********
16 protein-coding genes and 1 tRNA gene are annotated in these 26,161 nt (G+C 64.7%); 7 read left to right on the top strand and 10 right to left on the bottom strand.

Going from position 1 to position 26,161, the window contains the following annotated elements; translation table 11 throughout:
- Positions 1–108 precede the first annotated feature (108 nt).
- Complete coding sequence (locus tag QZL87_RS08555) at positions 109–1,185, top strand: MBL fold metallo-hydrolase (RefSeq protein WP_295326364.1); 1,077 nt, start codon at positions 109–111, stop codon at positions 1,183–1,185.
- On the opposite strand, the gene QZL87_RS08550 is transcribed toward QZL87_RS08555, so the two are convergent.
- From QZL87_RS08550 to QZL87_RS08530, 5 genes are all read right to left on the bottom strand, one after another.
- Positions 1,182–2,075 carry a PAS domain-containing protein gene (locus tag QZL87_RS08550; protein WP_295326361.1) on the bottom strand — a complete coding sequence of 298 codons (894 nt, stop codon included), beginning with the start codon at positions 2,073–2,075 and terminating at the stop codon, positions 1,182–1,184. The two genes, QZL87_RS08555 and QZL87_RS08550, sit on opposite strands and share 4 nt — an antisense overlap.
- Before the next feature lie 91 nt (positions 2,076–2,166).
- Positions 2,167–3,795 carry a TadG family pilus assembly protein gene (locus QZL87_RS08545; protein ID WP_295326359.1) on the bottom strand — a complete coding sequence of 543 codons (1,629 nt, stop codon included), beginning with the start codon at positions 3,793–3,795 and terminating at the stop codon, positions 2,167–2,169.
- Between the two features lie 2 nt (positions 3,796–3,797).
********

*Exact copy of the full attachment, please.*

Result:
16 protein-coding genes and 1 tRNA gene are annotated in these 26,161 nt (G+C 64.7%); 7 read left to right on the top strand and 10 right to left on the bottom strand.

Going from position 1 to position 26,161, the window contains the following annotated elements; translation table 11 throughout:
- Positions 1–108 precede the first annotated feature (108 nt).
- Complete coding sequence (locus tag QZL87_RS08555) at positions 109–1,185, top strand: MBL fold metallo-hydrolase (RefSeq protein WP_295326364.1); 1,077 nt, start codon at positions 109–111, stop codon at positions 1,183–1,185.
- On the opposite strand, the gene QZL87_RS08550 is transcribed toward QZL87_RS08555, so the two are convergent.
- From QZL87_RS08550 to QZL87_RS08530, 5 genes are all read right to left on the bottom strand, one after another.
- Positions 1,182–2,075 carry a PAS domain-containing protein gene (locus tag QZL87_RS08550; protein WP_295326361.1) on the bottom strand — a complete coding sequence of 298 codons (894 nt, stop codon included), beginning with the start codon at positions 2,073–2,075 and terminating at the stop codon, positions 1,182–1,184. The two genes, QZL87_RS08555 and QZL87_RS08550, sit on opposite strands and share 4 nt — an antisense overlap.
- Before the next feature lie 91 nt (positions 2,076–2,166).
- Positions 2,167–3,795 carry a TadG family pilus assembly protein gene (locus QZL87_RS08545; protein ID WP_295326359.1) on the bottom strand — a complete coding sequence of 543 codons (1,629 nt, stop codon included), beginning with the start codon at positions 3,793–3,795 and terminating at the stop codon, positions 2,167–2,169.
- Between the two features lie 2 nt (positions 3,796–3,797).